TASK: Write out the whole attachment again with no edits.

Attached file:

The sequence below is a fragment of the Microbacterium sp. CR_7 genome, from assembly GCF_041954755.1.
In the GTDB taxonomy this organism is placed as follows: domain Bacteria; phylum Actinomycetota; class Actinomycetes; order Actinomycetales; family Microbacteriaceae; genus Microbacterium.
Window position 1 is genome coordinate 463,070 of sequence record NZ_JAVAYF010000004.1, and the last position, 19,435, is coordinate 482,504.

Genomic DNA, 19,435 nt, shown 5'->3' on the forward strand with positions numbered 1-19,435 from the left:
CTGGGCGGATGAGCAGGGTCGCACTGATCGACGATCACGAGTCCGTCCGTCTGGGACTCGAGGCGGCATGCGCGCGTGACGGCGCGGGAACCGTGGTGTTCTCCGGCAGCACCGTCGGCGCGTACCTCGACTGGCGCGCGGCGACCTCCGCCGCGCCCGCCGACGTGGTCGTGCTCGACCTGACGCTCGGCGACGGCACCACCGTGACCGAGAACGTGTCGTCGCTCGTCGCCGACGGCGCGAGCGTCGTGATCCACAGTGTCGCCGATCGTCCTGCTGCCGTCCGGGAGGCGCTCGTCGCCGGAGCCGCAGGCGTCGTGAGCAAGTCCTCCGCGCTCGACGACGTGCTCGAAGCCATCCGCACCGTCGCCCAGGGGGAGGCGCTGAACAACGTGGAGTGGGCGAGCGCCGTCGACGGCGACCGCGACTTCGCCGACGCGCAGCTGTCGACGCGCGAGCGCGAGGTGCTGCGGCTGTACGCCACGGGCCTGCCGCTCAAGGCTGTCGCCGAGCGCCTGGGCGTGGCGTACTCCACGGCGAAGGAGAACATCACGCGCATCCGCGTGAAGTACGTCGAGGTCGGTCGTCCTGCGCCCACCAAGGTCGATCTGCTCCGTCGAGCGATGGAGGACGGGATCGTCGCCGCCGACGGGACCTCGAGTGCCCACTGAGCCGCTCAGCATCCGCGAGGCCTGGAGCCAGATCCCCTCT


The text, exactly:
The sequence below is a fragment of the Microbacterium sp. CR_7 genome, from assembly GCF_041954755.1.
In the GTDB taxonomy this organism is placed as follows: domain Bacteria; phylum Actinomycetota; class Actinomycetes; order Actinomycetales; family Microbacteriaceae; genus Microbacterium.
Window position 1 is genome coordinate 463,070 of sequence record NZ_JAVAYF010000004.1, and the last position, 19,435, is coordinate 482,504.

Genomic DNA, 19,435 nt, shown 5'->3' on the forward strand with positions numbered 1-19,435 from the left:
CTGGGCGGATGAGCAGGGTCGCACTGATCGACGATCACGAGTCCGTCCGTCTGGGACTCGAGGCGGCATGCGCGCGTGACGGCGCGGGAACCGTGGTGTTCTCCGGCAGCACCGTCGGCGCGTACCTCGACTGGCGCGCGGCGACCTCCGCCGCGCCCGCCGACGTGGTCGTGCTCGACCTGACGCTCGGCGACGGCACCACCGTGACCGAGAACGTGTCGTCGCTCGTCGCCGACGGCGCGAGCGTCGTGATCCACAGTGTCGCCGATCGTCCTGCTGCCGTCCGGGAGGCGCTCGTCGCCGGAGCCGCAGGCGTCGTGAGCAAGTCCTCCGCGCTCGACGACGTGCTCGAAGCCATCCGCACCGTCGCCCAGGGGGAGGCGCTGAACAACGTGGAGTGGGCGAGCGCCGTCGACGGCGACCGCGACTTCGCCGACGCGCAGCTGTCGACGCGCGAGCGCGAGGTGCTGCGGCTGTACGCCACGGGCCTGCCGCTCAAGGCTGTCGCCGAGCGCCTGGGCGTGGCGTACTCCACGGCGAAGGAGAACATCACGCGCATCCGCGTGAAGTACGTCGAGGTCGGTCGTCCTGCGCCCACCAAGGTCGATCTGCTCCGTCGAGCGATGGAGGACGGGATCGTCGCCGCCGACGGGACCTCGAGTGCCCACTGAGCCGCTCAGCATCCGCGAGGCCTGGAGCCAGATCCCCTCT